I started the Keto Diet about a week ago, and have definitely been experiencing the "Keto Flu", which I've read about and was ready for. I wasn't ready for a sore throat, though. For the last three days, I've been experiencing the lump-in-the-throat/difficult-to-swallow feeling, like when you get a cold. I'm drinking more than enough water, and hot lemon water helps quite a bit.
    My question is, has anyone else experienced this as a side effect? If so, any way to quell it? Does it go away after a bit? I've done some internet research, but it hasn't pulled up much. Thank you!

  2. grndzro

    You also need electrolytes. not just water.
    Eat 2 bricks of spinach, and take a tsp of lite salt.
    Get some exercise to burn off excess ketones.
    Have a cup of milk.

  3. laurenschofield

    Originally Posted by grndzro
    You also need electrolytes. not just water.
    Eat 2 bricks of spinach, and take a tsp of lite salt.
    Get some exercise to burn off excess ketones.
    Have a cup of milk.

    Excellent, thank you! I'm exercising 5/week, so we're set there. I'll down some spinach tomorrow (gonna leave the milk though, it doesn't agree with my lactose intolerance!)

  4. -> Continue reading
read more
Share on facebook

Metabolic Abnormalities In Alcoholic Patients: Focus On Acid Base And Electrolyte Disorders

1Department of Nephrology, University Hospital of Ioannina, Ioannina, Greece 2Department of Internal Medicine, Medical School, University of Ioannina, 451 10, Ioannina, Greece *Corresponding Author: Moses Elisaf Professor of Internal Medicine Department of Medicine, Medical School University of Ioannina 451 10 Ioannina, Greece Tel: +302651007509 Fax: +302651007016 E-mail: [email protected], [email protected] Citation: Moses Elisaf MD, Rigas Kalaitzidis MD (2015) Metabolic Abnormalities in Alcoholic Patients: Focus on Acid Base and Electrolyte Disorders. J Alcohol Drug Depend 3:185. doi:10.4172/2329-6488.1000185 Copyright: ©2015 Moses Elisaf MD, et al. This is an open-access article distributed under the terms of the Creative Commons Attribution License, which permits unrestricted use, distribution, and reproduction in any medium, provided the original author and source are credited. Visit for more related articles at Journal of Alcoholism & Drug Dependence Abstract Alcoholic patients commonly develop a variety of acid-base and electrolyte disturbances. The aim of this review is to describe the most commonly encountered abnormalities and their significant role in the patients’ mo Continue reading >>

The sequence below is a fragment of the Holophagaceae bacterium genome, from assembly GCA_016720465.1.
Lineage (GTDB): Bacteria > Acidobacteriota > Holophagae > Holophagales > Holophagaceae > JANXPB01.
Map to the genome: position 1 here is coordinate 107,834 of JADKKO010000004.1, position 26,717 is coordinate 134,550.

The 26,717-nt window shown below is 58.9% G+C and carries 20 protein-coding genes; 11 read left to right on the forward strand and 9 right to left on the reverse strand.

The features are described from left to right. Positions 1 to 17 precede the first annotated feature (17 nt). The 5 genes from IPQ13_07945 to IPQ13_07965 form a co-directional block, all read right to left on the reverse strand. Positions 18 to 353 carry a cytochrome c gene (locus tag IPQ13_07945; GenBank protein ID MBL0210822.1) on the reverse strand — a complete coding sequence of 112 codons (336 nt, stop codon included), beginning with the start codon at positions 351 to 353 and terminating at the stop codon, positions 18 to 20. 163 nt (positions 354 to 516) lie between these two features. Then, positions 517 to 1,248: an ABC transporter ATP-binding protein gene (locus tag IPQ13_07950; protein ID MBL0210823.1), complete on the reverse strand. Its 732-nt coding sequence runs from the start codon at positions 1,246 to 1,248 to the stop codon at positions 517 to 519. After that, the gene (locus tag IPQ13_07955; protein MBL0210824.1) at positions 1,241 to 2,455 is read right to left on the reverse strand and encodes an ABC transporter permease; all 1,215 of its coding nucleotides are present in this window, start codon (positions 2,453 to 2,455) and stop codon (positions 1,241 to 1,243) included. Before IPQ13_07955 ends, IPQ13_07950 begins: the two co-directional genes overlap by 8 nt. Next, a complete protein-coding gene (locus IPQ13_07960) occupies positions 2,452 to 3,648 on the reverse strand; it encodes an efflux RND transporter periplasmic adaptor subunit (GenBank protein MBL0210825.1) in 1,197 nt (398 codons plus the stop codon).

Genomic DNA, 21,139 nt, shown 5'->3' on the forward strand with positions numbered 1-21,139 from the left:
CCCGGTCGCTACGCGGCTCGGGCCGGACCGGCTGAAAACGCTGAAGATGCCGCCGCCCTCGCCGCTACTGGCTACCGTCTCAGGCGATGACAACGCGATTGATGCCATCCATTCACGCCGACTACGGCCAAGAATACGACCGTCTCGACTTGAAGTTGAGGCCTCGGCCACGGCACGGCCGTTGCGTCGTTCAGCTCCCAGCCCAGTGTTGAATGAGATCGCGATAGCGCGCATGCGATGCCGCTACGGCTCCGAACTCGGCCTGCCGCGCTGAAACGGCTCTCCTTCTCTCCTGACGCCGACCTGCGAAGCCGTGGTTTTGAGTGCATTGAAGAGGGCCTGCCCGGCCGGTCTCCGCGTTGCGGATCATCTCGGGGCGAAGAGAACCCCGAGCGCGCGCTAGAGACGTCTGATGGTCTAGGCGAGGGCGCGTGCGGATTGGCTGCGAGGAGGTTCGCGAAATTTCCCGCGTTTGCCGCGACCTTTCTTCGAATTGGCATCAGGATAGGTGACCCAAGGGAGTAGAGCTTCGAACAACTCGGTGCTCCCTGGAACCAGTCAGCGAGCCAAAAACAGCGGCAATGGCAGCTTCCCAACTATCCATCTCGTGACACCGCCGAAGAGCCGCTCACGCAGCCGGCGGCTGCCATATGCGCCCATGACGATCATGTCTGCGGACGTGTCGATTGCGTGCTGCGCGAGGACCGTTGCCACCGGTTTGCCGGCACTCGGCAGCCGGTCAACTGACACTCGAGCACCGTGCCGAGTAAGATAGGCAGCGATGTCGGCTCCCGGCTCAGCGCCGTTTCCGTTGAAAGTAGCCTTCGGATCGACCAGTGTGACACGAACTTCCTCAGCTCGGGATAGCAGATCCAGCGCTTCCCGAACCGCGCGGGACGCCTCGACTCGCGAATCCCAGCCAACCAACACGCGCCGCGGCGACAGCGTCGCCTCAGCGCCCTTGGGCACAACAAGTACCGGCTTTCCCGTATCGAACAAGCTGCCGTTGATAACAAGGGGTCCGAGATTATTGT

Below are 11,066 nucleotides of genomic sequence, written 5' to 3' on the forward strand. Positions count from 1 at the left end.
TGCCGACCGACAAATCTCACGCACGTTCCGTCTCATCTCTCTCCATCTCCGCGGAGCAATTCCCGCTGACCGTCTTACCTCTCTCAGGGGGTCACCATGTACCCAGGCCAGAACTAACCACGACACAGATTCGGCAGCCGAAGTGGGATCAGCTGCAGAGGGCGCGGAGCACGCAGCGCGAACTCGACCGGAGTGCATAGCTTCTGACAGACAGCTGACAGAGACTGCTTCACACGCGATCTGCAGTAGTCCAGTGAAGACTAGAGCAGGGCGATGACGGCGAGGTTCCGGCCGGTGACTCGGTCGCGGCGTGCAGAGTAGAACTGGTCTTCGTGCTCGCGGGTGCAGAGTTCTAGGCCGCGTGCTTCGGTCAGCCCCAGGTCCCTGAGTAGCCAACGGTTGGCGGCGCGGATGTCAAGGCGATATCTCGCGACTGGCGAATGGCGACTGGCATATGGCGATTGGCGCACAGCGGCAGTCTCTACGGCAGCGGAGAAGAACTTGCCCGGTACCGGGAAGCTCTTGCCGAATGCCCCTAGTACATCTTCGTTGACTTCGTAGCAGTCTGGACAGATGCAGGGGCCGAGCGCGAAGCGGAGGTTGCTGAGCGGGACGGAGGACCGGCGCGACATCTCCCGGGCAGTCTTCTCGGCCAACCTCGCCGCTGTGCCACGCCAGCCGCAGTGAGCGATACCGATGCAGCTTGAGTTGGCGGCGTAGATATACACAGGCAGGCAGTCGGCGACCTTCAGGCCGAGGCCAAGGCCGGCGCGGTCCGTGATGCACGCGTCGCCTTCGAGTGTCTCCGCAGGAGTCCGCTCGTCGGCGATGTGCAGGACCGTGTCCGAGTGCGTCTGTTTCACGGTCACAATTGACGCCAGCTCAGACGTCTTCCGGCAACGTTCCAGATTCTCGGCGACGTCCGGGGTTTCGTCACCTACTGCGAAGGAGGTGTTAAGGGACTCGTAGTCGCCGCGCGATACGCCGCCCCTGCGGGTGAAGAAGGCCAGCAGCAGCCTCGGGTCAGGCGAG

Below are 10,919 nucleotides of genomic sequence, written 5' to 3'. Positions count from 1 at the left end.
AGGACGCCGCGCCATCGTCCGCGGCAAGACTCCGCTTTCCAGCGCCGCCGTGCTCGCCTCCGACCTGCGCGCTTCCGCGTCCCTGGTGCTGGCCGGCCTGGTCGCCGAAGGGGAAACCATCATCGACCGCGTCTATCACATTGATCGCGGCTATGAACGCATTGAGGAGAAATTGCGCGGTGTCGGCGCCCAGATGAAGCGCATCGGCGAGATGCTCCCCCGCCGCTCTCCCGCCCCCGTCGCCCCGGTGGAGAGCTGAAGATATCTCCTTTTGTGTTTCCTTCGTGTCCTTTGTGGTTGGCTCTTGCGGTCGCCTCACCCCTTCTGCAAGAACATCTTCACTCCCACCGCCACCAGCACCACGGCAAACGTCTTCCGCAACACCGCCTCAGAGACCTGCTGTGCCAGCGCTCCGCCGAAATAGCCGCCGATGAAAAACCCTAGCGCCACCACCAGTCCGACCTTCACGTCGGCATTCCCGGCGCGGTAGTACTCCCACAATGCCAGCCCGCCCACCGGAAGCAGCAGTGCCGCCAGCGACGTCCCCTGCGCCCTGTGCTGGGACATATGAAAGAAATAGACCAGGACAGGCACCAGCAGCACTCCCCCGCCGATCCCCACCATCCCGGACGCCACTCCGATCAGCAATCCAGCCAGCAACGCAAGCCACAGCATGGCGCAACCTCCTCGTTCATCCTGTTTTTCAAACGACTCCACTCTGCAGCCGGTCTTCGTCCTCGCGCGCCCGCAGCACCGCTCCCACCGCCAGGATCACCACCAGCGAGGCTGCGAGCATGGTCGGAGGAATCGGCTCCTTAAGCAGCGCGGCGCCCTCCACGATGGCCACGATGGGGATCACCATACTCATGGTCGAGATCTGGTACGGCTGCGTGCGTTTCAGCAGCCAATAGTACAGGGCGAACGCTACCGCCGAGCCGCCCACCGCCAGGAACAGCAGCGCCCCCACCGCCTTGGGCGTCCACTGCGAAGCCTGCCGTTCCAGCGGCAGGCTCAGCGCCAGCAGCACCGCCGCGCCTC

Share on facebook

Popular Questions

  1. thedoctor_89

    Hey everyone. I have a question for you. After losing 70 lb in half a year i decided to stop keto. I like it but i want to move on to something else. Is there anyway that i could stop keto with gaining weight from carbs. Im prepared to spend a month to do this if i have to.

  2. jrf_1973

    Eh, not really. When you go low carb and lose the water weight in the first week, that is weight you will put back on once you reintroduce carbs.
    Basically your body will build back its reserves of glycogen, and that glycogen will store water. There's no way to avoid that.

  3. thefoxman88

    Can always go a few lb below your goal so when you go back to normal you are at your goal weight.

  4. -> Continue reading
read more
Share on facebook

(Please Turn On "Annotations" From YouTube Settings) A brief video about Thalassaemia to refresh the memories of my students with a dose of pathology ! Topics Include: -Definition, -Classification, -Role of Genetics in Thalassemia, -Pathophysiology of Alpha and Beta Thalassemia, -Clinical Features, -Main Findings in Blood Picture, -Target Cells, -How and why Target Cells Formed in Thalassemia, -Role of Parvo virus B19 in thalassemia, -Treatment and complications. Hope some one finds this helpful. - Dr. Rabiul

Toxic Alcohol Ingestions: Clinical Features, Diagnosis, And Management

Abstract Alcohol-related intoxications, including methanol, ethylene glycol, diethylene glycol, and propylene glycol, and alcoholic ketoacidosis can present with a high anion gap metabolic acidosis and increased serum osmolal gap, whereas isopropanol intoxication presents with hyperosmolality alone. The effects of these substances, except for isopropanol and possibly alcoholic ketoacidosis, are due to their metabolites, which can cause metabolic acidosis and cellular dysfunction. Accumulation of the alcohols in the blood can cause an increment in the osmolality, and accumulation of their metabolites can cause an increase in the anion gap and a decrease in serum bicarbonate concentration. The presence of both laboratory abnormalities concurrently is an important diagnostic clue, although either can be absent, depending on the time after exposure when blood is sampled. In addition to metabolic acidosis, acute renal failure and neurologic disease can occur in some of the intoxications. Dialysis to remove the unmetabolized alcohol and possibly the organic acid anion can be helpful in treatment of several of the alcohol-related intoxications. Administration of fomepizole or ethanol to i Continue reading >>